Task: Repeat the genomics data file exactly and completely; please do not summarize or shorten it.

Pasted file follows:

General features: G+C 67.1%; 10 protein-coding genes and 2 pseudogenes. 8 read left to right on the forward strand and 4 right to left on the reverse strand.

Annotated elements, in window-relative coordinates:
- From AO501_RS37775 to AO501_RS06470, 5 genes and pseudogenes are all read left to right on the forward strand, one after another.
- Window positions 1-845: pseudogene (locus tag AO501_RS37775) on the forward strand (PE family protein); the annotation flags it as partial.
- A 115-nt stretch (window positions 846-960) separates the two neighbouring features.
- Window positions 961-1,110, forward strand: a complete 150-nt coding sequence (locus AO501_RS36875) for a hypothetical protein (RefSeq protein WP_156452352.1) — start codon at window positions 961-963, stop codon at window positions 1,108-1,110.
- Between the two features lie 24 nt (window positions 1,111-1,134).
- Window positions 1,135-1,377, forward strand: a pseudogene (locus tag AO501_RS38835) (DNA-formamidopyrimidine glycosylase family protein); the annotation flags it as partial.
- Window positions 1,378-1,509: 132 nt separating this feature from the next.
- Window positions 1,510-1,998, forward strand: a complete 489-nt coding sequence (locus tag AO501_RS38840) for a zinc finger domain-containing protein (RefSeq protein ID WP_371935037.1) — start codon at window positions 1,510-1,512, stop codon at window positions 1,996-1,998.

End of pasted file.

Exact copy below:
General features: G+C 67.1%; 10 protein-coding genes and 2 pseudogenes. 8 read left to right on the forward strand and 4 right to left on the reverse strand.

Annotated elements, in window-relative coordinates:
- From AO501_RS37775 to AO501_RS06470, 5 genes and pseudogenes are all read left to right on the forward strand, one after another.
- Window positions 1-845: pseudogene (locus tag AO501_RS37775) on the forward strand (PE family protein); the annotation flags it as partial.
- A 115-nt stretch (window positions 846-960) separates the two neighbouring features.
- Window positions 961-1,110, forward strand: a complete 150-nt coding sequence (locus AO501_RS36875) for a hypothetical protein (RefSeq protein WP_156452352.1) — start codon at window positions 961-963, stop codon at window positions 1,108-1,110.
- Between the two features lie 24 nt (window positions 1,111-1,134).
- Window positions 1,135-1,377, forward strand: a pseudogene (locus tag AO501_RS38835) (DNA-formamidopyrimidine glycosylase family protein); the annotation flags it as partial.
- Window positions 1,378-1,509: 132 nt separating this feature from the next.
- Window positions 1,510-1,998, forward strand: a complete 489-nt coding sequence (locus tag AO501_RS38840) for a zinc finger domain-containing protein (RefSeq protein ID WP_371935037.1) — start codon at window positions 1,510-1,512, stop codon at window positions 1,996-1,998.